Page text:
The main purpose of coating is to improve the surface quality of paper or board. The quality improvement can be aimed at optical properties such as brightness, gloss or opacity, at tactile properties such as smoothness, but most important at printability and print image quality.
The coat layer reduces the penetration of ink into the paper sheet. Therefore, the ink does not spread as much and the print image is clear and sharp. The print density and the print gloss are enhanced, and the ink demand is reduced compared to uncoated papers.
For specialty papers, the coat layer can have functional properties. Examples are the thermo-sensitive layer of thermal papers or the capsule-containing coat layer of carbonless papers.
The benefits of applying a coating layer become very apparent when comparing paper surfaces with different coatings. The SEM (scanning electron microscop) micrograph of an 80 g/m2 woodfree base paper shows multiple layers of intersecting fibers:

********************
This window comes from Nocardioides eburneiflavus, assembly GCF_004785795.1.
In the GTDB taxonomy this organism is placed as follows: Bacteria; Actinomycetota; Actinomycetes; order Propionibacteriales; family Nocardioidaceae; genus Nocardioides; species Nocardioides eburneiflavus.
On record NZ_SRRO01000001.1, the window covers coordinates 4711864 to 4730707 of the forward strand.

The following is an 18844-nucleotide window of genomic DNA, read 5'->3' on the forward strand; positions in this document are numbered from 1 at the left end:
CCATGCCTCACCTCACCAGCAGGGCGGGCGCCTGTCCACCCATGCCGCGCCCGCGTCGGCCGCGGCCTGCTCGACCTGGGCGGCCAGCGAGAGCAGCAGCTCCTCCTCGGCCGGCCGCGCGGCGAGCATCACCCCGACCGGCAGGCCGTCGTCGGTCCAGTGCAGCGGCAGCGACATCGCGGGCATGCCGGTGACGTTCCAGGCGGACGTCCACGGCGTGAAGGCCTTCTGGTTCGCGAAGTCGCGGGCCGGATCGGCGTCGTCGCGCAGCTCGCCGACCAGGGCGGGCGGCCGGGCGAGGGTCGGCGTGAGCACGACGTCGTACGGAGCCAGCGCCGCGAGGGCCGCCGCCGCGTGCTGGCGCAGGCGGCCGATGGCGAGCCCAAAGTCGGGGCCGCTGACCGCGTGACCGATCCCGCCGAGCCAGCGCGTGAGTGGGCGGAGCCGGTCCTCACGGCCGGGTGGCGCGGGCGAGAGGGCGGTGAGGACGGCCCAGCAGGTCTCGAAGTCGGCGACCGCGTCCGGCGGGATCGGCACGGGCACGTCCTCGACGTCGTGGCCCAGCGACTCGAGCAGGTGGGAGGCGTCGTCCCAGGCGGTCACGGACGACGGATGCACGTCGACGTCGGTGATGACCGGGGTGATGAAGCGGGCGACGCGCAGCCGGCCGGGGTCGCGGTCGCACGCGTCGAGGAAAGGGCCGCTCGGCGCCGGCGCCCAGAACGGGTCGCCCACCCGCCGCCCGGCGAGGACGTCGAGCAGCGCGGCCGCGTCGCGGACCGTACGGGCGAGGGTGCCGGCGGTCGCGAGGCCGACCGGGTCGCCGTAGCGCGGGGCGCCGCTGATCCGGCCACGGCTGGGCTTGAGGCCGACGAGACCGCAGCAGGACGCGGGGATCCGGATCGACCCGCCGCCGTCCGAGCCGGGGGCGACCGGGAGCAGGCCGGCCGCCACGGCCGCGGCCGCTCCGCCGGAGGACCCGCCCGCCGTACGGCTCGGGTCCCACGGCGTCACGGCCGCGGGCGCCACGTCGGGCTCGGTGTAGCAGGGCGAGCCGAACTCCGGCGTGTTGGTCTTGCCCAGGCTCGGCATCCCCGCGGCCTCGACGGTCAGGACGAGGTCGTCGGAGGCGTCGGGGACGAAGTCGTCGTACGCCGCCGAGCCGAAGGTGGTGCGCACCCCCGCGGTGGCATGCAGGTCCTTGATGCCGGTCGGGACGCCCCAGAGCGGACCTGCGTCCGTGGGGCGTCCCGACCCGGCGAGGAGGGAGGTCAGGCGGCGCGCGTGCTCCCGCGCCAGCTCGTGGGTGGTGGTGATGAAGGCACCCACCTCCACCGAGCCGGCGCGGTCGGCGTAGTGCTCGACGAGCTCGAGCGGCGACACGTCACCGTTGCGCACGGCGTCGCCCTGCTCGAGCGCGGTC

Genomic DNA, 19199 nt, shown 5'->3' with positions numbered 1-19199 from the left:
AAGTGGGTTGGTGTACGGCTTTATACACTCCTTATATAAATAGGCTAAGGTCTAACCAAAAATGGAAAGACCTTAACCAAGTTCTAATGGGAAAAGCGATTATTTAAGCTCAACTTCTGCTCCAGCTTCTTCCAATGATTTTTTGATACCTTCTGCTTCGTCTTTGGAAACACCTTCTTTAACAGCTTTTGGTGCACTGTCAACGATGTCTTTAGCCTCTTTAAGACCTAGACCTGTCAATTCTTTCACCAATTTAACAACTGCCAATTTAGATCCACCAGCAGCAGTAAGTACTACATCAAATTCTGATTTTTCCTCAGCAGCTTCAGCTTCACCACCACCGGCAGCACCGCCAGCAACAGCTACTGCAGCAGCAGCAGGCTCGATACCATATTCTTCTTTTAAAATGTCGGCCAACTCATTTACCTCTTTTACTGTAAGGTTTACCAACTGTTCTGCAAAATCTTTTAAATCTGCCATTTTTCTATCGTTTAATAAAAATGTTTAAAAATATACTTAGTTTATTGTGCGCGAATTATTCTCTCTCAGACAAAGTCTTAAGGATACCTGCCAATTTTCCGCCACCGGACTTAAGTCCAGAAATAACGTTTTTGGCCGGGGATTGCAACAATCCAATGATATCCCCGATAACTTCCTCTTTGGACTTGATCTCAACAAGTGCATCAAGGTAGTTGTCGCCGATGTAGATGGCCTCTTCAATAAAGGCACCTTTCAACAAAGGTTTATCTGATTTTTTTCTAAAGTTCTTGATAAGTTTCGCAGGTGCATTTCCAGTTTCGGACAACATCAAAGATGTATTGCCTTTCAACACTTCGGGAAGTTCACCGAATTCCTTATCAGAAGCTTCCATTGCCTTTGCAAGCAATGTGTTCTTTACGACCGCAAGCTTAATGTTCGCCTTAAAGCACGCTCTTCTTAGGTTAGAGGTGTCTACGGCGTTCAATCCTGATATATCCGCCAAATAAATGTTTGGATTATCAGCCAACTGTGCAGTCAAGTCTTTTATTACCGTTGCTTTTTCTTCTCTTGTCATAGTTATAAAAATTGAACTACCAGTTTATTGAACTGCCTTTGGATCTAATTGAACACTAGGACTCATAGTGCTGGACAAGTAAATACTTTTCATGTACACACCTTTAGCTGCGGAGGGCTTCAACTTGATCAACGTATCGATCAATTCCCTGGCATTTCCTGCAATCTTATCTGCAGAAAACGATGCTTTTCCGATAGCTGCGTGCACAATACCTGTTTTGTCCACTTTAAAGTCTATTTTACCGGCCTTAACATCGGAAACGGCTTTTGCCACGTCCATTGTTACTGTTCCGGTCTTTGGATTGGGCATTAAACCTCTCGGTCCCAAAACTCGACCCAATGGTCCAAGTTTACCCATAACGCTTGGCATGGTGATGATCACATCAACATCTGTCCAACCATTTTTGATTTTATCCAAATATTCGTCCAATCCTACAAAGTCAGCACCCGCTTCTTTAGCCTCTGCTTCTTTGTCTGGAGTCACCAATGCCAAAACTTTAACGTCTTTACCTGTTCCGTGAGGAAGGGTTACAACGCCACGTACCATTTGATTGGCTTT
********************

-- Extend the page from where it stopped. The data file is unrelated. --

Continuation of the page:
Typical coat weights for graphic papers are 5 to 40 g/m², which means 10 and up to 50% of the final basis weight of the paper. There is a clear trend to increase the pigment portion in comparision to the fiber content:
Wood-containing papers are mainly single-coated (LWC). Coat weights are usually
between 6 and 10 g/m² per side. Traditionally, the coat is applied with a blade
coater. More modern installations use a film press for the single coat.
At higher basis weights (MWC), two coat layers may be applied per paper side.
Here, the top coat is usually a blade coat. The pre-coat may be either a film or a
Woodfree papers cover a very wide basis weight range. Depending on the basis
weight, the application can be single coat, double coat or triple coat. The coat
weight per layer can vary in a wide range between approximately 8 and 20 g/m⊃2;.
For board grades, the coat weight depends on the requirements of the final
product and on the quality of the base board. Coverage, br